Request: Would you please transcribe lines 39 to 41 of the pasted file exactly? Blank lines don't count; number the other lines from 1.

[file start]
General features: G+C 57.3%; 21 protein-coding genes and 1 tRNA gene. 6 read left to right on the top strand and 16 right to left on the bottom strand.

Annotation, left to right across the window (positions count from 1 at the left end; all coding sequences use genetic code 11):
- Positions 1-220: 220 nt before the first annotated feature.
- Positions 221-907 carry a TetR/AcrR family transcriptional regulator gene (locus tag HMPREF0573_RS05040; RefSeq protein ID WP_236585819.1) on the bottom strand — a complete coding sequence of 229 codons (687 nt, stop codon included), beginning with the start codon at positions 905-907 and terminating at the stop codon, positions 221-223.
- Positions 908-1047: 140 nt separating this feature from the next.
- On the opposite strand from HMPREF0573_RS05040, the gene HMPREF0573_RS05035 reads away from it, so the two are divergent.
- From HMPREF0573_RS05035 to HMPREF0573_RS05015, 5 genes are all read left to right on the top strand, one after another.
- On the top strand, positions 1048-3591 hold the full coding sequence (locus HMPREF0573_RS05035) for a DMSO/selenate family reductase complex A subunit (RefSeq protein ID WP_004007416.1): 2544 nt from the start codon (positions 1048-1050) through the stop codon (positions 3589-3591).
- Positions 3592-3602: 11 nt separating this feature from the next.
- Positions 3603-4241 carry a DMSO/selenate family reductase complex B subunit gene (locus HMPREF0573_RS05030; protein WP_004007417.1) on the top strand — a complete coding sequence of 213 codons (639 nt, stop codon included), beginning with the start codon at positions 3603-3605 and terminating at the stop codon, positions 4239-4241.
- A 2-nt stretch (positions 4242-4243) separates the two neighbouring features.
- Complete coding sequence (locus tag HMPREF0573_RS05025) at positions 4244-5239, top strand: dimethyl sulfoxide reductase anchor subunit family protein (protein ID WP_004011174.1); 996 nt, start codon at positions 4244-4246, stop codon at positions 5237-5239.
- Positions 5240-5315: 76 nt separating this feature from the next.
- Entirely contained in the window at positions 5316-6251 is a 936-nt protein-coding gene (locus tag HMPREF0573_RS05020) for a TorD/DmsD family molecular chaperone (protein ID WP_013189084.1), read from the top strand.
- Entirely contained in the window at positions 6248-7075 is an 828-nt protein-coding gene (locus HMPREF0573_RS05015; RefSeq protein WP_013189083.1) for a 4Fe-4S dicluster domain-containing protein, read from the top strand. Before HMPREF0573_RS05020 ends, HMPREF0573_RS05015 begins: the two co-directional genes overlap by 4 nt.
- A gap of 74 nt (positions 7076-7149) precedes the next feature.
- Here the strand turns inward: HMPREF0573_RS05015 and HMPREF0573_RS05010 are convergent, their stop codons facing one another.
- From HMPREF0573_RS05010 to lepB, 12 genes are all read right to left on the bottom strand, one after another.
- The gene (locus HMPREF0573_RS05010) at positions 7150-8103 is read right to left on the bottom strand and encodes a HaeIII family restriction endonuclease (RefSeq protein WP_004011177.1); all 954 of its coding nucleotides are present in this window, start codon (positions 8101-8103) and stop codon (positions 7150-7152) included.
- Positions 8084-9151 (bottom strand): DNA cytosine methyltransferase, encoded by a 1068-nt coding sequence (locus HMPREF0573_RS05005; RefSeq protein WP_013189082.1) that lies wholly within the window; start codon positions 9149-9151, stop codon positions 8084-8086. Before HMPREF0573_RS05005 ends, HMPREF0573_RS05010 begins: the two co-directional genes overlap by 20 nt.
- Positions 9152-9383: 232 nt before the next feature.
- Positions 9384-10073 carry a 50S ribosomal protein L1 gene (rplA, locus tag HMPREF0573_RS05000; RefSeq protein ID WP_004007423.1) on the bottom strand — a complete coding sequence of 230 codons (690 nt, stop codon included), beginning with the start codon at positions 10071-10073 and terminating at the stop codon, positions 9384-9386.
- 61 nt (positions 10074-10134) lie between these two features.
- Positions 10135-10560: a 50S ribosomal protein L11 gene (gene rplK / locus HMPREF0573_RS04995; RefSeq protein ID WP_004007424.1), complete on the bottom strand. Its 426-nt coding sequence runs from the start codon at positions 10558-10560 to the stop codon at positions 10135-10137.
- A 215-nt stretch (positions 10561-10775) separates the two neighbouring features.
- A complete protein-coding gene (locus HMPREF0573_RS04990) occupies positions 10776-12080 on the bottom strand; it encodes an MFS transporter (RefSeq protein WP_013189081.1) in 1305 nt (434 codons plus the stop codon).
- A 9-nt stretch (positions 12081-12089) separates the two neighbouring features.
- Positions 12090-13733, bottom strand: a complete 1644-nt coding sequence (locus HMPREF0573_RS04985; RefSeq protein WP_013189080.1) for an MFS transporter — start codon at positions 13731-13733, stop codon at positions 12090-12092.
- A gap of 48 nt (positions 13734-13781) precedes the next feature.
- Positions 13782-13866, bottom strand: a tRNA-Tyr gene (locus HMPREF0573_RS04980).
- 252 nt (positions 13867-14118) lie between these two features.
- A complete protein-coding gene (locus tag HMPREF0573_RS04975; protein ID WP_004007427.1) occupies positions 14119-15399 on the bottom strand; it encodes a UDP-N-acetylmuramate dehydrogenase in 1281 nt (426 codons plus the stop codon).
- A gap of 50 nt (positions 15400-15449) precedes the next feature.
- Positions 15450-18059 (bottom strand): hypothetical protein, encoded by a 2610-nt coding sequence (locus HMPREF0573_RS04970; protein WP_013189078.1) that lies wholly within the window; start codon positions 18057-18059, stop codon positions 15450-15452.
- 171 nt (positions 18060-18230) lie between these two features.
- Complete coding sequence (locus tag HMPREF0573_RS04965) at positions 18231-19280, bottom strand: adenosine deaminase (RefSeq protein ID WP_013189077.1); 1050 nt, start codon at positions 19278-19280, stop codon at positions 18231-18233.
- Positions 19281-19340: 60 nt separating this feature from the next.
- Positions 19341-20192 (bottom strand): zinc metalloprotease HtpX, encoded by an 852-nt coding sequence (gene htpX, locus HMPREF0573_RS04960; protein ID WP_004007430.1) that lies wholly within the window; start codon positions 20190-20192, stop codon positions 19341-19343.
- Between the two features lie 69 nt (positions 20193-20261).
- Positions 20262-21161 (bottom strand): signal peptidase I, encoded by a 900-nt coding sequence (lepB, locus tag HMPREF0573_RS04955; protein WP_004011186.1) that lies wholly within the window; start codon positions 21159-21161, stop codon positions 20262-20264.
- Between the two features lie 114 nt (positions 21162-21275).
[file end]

- Between the two features lie 69 nt (positions 20193-20261).
- Positions 20262-21161 (bottom strand): signal peptidase I, encoded by a 900-nt coding sequence (lepB, locus tag HMPREF0573_RS04955; protein WP_004011186.1) that lies wholly within the window; start codon positions 21159-21161, stop codon positions 20262-20264.
- Between the two features lie 114 nt (positions 21162-21275).